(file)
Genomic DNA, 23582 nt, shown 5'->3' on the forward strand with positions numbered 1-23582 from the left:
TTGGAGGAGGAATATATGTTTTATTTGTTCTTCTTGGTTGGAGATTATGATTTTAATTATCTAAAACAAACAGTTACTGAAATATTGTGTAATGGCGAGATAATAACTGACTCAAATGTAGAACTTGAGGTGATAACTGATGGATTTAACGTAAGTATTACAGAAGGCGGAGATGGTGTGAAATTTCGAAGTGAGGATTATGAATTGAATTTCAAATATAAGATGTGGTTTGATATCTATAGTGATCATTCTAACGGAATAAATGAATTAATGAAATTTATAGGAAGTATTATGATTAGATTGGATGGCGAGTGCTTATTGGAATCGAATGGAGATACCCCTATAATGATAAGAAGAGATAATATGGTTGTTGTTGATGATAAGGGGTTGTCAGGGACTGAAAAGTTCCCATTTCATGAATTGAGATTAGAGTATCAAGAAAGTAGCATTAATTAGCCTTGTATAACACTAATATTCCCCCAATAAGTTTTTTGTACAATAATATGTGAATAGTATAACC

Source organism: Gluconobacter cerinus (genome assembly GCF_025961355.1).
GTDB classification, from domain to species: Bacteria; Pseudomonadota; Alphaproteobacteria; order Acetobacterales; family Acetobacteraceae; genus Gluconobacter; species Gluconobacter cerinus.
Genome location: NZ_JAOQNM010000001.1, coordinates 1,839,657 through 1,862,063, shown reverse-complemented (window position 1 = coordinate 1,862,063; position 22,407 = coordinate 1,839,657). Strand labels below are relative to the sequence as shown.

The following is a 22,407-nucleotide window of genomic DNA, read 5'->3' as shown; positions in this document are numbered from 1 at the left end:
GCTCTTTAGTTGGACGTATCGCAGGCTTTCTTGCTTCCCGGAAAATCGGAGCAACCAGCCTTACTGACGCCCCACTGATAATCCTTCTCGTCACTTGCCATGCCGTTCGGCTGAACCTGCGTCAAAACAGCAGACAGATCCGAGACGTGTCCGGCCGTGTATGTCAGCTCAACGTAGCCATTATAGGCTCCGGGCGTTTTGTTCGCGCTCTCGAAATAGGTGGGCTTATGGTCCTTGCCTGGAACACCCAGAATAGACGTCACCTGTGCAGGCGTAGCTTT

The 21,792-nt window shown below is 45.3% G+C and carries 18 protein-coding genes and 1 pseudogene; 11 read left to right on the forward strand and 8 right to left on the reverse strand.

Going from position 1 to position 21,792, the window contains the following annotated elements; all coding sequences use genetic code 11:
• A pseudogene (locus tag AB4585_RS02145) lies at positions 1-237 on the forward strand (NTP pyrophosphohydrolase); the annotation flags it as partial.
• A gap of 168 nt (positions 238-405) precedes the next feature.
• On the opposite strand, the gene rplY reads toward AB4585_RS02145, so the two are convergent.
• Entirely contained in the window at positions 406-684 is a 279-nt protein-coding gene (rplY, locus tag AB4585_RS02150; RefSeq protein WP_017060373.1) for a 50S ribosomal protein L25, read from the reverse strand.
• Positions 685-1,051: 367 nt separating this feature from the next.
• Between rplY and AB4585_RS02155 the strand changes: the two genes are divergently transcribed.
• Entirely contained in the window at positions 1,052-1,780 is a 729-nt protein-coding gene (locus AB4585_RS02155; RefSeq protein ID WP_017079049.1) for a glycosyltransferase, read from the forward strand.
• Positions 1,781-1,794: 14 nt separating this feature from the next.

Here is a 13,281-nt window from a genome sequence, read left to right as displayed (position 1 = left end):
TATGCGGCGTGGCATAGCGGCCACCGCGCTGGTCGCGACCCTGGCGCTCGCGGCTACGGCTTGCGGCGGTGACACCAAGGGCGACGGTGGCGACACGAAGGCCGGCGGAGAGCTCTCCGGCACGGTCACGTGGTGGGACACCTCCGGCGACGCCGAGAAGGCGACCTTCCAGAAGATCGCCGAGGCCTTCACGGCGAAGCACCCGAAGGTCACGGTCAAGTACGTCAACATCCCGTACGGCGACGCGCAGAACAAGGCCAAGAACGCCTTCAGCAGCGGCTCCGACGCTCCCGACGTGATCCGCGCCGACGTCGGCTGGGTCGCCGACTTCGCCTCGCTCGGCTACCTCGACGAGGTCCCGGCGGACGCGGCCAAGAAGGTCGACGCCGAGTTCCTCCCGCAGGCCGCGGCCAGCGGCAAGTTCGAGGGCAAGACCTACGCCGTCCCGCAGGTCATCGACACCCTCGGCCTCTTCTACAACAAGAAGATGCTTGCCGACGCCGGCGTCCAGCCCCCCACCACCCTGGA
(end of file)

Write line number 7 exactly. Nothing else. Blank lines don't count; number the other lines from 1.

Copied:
GCTCTTTAGTTGGACGTATCGCAGGCTTTCTTGCTTCCCGGAAAATCGGAGCAACCAGCCTTACTGACGCCCCACTGATAATCCTTCTCGTCACTTGCCATGCCGTTCGGCTGAACCTGCGTCAAAACAGCAGACAGATCCGAGACGTGTCCGGCCGTGTATGTCAGCTCAACGTAGCCATTATAGGCTCCGGGCGTTTTGTTCGCGCTCTCGAAATAGGTGGGCTTATGGTCCTTGCCTGGAACACCCAGAATAGACGTCACCTGTGCAGGCGTAGCTTT